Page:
For the African Student Union, the remote experience changes the way they run, since their organization is about interaction, experience and sharing different cultures. In a normal semester, the club would host in-person cultural programs, collaborate with other cultural organizations and host large on-campus events. 

“With everything going remote, people cannot build the same connections and relationships online because it promotes less focus and more distancing,” Abdoulaye Barry, a junior business management major and treasurer of the African Student Union, said. 

In addition to the struggles of the remote experience, clubs and organizations are also facing financial restraints.

Even as COVID-19 has caused major budget issues for Stony Brook University, the Undergraduate Student Government (USG) decreased the student activity fee (SAF) from $99.50 to $40 for the Fall 2020 semester. 

The SAF financially supports more than 120 clubs and organizations at Stony Brook University, and provides them grants for training and event planning services. 

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“Going into the Fall 2020 semester, we recognize that the presence of clubs and organizations, whether in person or virtually is vital to keeping the student experience as enjoyable and meaningful as possible,” Shaheer Khan, president of the USG and a senior political science major, said. 

Khan said that the fee also gives USG the opportunity to employ more than 80 students and financially support the Academic Success & Tutoring Center, the Division of Student Affairs, the Stony Brook Volunteer Ambulance Corps, the Commuter Student Association and the Residential Hall Council Association, among other groups.

USG decided to lower the SAF in order to accommodate both student and organizational needs while reducing financial strains on the student body, Khan said. 

For the Summer 2020 session, USG reduced the fee by 40%. The price went from $16 per summer session to $10.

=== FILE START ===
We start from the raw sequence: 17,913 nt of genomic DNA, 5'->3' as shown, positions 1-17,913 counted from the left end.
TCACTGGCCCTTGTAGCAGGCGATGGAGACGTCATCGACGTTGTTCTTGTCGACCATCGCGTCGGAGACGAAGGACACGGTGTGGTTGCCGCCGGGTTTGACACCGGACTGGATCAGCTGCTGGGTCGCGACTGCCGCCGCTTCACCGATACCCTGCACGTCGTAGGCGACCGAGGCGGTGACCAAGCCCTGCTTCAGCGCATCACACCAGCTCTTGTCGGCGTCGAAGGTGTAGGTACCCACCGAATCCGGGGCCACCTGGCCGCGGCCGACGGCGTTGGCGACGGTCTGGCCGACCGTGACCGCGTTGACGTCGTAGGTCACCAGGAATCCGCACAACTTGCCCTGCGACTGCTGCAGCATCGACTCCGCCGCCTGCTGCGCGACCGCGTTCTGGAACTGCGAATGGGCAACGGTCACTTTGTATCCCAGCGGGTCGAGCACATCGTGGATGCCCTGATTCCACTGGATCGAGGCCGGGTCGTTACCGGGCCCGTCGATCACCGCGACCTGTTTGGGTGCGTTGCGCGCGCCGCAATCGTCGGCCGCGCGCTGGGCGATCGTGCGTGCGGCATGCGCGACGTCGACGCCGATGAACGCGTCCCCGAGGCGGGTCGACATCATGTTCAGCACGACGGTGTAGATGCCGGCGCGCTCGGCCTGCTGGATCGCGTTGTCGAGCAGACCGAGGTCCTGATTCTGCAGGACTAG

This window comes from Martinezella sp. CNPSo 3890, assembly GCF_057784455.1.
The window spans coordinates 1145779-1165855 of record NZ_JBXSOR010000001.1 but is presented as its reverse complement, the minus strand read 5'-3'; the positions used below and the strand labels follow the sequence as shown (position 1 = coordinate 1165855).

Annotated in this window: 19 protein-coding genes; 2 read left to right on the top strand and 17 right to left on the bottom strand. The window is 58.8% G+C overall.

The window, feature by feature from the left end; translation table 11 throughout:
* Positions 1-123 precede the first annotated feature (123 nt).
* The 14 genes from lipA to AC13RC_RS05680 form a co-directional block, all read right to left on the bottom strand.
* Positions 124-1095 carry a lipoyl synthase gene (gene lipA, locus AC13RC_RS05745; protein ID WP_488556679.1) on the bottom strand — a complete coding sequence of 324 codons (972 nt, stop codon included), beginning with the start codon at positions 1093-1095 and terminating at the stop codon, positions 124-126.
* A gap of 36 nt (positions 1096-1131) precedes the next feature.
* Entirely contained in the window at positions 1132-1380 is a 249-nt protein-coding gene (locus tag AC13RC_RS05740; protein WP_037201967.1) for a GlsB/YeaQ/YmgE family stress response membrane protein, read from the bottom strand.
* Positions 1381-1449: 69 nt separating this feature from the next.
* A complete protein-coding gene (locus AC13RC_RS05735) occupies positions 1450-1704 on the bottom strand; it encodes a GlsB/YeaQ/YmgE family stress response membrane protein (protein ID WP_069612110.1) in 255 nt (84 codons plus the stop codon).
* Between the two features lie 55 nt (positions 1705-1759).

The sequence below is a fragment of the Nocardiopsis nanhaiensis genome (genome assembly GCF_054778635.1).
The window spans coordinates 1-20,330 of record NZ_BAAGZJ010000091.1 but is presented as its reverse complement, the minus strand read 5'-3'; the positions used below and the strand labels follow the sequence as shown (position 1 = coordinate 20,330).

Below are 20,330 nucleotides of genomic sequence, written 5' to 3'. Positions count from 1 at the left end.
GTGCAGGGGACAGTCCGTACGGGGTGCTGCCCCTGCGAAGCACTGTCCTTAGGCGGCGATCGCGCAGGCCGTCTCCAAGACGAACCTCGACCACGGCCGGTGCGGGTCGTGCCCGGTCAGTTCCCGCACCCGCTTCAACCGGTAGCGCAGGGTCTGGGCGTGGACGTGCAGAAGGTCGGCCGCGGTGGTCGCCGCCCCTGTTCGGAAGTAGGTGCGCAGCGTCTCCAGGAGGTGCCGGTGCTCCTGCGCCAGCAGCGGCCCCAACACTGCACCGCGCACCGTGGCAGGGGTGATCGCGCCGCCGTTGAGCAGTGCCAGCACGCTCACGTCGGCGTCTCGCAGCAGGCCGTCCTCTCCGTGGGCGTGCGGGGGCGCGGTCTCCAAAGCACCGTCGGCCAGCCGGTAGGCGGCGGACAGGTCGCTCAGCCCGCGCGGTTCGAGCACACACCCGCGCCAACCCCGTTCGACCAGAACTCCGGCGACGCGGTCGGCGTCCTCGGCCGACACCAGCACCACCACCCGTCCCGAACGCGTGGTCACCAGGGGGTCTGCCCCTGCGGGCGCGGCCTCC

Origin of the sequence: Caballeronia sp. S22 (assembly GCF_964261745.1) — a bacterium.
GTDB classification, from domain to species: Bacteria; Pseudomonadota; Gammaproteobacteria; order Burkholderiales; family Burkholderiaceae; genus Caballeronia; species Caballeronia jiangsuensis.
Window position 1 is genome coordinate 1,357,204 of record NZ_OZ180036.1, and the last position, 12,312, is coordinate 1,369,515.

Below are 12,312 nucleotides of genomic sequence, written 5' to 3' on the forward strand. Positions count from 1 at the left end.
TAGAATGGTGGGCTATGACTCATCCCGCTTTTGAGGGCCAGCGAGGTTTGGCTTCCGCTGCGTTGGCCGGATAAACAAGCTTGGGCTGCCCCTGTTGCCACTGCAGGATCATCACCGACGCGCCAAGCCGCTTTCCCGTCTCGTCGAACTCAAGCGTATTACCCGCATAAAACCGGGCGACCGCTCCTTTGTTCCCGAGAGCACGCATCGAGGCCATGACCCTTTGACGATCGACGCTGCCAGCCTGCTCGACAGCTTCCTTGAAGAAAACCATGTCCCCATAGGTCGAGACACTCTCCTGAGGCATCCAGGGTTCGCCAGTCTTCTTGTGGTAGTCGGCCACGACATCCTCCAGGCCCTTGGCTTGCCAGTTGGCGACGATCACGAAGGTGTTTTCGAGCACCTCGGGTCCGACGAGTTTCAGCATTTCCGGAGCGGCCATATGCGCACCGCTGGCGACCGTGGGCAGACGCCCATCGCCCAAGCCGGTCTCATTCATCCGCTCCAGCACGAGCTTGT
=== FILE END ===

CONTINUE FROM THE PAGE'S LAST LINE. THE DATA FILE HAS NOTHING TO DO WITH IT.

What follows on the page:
According to the State University of New York’s Student Activity Fee policy, the SAF goes through a mandatory referendum vote every two years. This September, students will have the opportunity to vote between making the fee mandatory or voluntary. 

The student activity fee is the only fee that gives students the option to vote on payment, unlike transportation or athletic fees. 

“If the Student Activities Fee Referendum fails and becomes voluntary, all the services [that the fee funds] will cease to exist, or be extremely limited in what they will actually be able to provide for the students,” Khan said. 

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The 2020-2021 USG academic year budget projected what their revenue should be based on the decreased SAF.

Deja Vu Dance Team saw a reduction in their 2020-2021 budget, which did not come as a surprise to them, Alexandre said. Their budget went from $5,850 in 2019-2020 to a current budget of $5,050 without fall revisions, which will most likely bring it down once again if enrollment has also decreased.

“I’m just glad they didn’t cut the whole foot, maybe just a toe,” Alexandre said. She believes that the new budget did not hurt the team, as the loss is the same amount of money that would have been used to travel to competitions. 

After months of planning, the African Student Union canceled its annual fashion show last spring semester in the wake of COVID-19. ASU had an annual budget of $28,700, and had planned to spend more than $24,000 in projected expenses solely on the fashion show.

“Due to the budget cuts SBU has faced and the Student Activity Fee being decreased, the money that our organization usually receives has decreased,” Barry said.

ASU’s budget for the current academic year is $26,600, without the anticipated fall revisions.

Revisions to the 2020-2021 budget will be made after the Fall 2020 USG elections are held, according to Khan.